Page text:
The Capacity to Adapt: A Key Indicator of a Healthy Organizational Culture
There are many elements or indicators of a healthy and effective organization. One of these is the question of culture – institutional culture, the ethos and way of being of this particular organization. I have made the case that a healthy organization is one that is fitting or consistent with the mission of the organization, and that is a place of joy and, as significant as anything, a way of being that is marked by hopeful realism. But there is something else that merits our attention as well: that a healthy organization is one where the organization is able to respond and adapt and innovate.
As I write this, my son’s congregation in BC like virtually every other congregation in Canada, has moved from gathering in person on Sunday and now worships virtually through an on-line – yes, at the original time that they met in person, but now in real time, the folks in this congregation connect at the same time, but now from their homes they are making a Sunday connection. Or, in my world of higher education, universities and seminaries have moved their entire course offering from an in-person classroom gathering to alternate forms of teaching and learning, most notably through some vehicle of on-line learning. It has been fun to watch how faculty who knew nothing about Zoom are now increasingly proficient in using this on-line platform.
In the midst of all of this, there are university students who are not happy and want to throw up their hands and give up on the semester. They want to cancel the rest of the semester and hunker down until things are back to normal. But we have insisted that our students also need to know what it means to adapt and innovate and learn through different vehicles of means of teaching and learning. This is life, I want to stress: you need to be able to adapt, we want to stress. And we want to be an organization that demonstrates not only that this can be done, but that this is what we do. We adapt; we make adjustments. Sometimes this happens over an extended period of time. A church gradually makes the adjustment to how the neighbourhood has changed – those who formerly lived in this downtown core have moved to the suburbs and new immigrants have moved into the immediate vicinity. This might happen over the course of a decade and the church makes the adjustment and asks: what does this new reality mean for us and how can we adapt and adjust to this new reality.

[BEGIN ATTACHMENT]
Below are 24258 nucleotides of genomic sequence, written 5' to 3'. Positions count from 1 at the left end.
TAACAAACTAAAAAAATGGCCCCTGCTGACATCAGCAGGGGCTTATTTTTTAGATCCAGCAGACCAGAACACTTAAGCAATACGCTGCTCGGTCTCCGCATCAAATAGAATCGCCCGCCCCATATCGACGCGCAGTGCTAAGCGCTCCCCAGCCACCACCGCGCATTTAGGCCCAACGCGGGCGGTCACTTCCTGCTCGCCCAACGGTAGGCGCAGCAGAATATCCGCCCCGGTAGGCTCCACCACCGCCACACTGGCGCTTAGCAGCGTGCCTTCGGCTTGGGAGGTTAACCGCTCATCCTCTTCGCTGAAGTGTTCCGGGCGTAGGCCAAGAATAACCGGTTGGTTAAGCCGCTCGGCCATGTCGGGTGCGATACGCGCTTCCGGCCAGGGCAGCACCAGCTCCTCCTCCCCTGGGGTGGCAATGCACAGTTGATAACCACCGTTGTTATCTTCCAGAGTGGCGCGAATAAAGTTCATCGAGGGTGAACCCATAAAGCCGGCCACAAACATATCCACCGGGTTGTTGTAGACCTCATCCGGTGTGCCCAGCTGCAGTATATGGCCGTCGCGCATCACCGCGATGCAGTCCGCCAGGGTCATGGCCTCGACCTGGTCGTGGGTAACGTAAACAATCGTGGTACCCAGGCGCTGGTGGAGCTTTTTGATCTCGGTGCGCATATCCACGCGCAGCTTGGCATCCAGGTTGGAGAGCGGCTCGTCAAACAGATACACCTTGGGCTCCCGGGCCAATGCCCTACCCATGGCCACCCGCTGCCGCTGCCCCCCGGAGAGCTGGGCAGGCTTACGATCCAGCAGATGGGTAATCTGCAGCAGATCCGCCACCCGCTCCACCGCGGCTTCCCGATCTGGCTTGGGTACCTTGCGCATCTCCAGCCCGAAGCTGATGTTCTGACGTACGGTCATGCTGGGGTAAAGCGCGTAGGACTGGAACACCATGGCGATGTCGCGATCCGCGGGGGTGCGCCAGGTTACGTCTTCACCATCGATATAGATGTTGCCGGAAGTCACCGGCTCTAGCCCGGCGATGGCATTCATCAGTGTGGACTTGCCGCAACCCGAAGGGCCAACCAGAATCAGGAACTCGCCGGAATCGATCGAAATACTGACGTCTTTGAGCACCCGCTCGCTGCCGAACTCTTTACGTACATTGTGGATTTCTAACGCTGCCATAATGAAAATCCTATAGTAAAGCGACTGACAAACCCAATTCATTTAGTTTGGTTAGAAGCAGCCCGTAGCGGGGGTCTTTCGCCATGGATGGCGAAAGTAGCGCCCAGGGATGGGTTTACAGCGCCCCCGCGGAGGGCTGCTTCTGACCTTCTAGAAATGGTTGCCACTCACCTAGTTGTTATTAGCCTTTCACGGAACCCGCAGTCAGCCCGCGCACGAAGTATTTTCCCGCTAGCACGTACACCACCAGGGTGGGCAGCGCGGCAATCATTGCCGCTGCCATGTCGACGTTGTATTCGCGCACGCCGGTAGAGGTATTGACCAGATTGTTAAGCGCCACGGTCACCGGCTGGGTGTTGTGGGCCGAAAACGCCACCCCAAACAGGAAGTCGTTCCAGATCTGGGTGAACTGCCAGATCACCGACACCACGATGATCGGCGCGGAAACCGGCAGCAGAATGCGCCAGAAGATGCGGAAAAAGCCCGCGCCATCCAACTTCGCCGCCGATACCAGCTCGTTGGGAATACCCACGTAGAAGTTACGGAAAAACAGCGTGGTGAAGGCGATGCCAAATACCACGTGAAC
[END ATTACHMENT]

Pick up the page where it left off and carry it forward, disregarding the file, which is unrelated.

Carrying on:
But sometimes, we need to adjust on the fly. With the Covid-19 crisis of 2020, churches and universities and businesses had to adapt and adjust in a matter of days. Our university made the shift over three days. On a Saturday we made the decision that classes would not meet on Monday morning and not meet in person for the rest of a the semester. By Tuesday of the following week – Wednesday in some cases – classes had moved entirely to alternate forms of delivery. Churches that had all week assumed they would be meeting as usual on that Sunday recognized on the Friday prior to that Sunday that they would not able to meet. And in 48 hours they had to be ready to meet as a congregation through an alternate form of engagement.
The main point is simply this: effective organizations are marked by a healthy institutional culture. And a key indicator of a vital culture is the capacity to adjust, adapt and innovate in response to changing circumstances.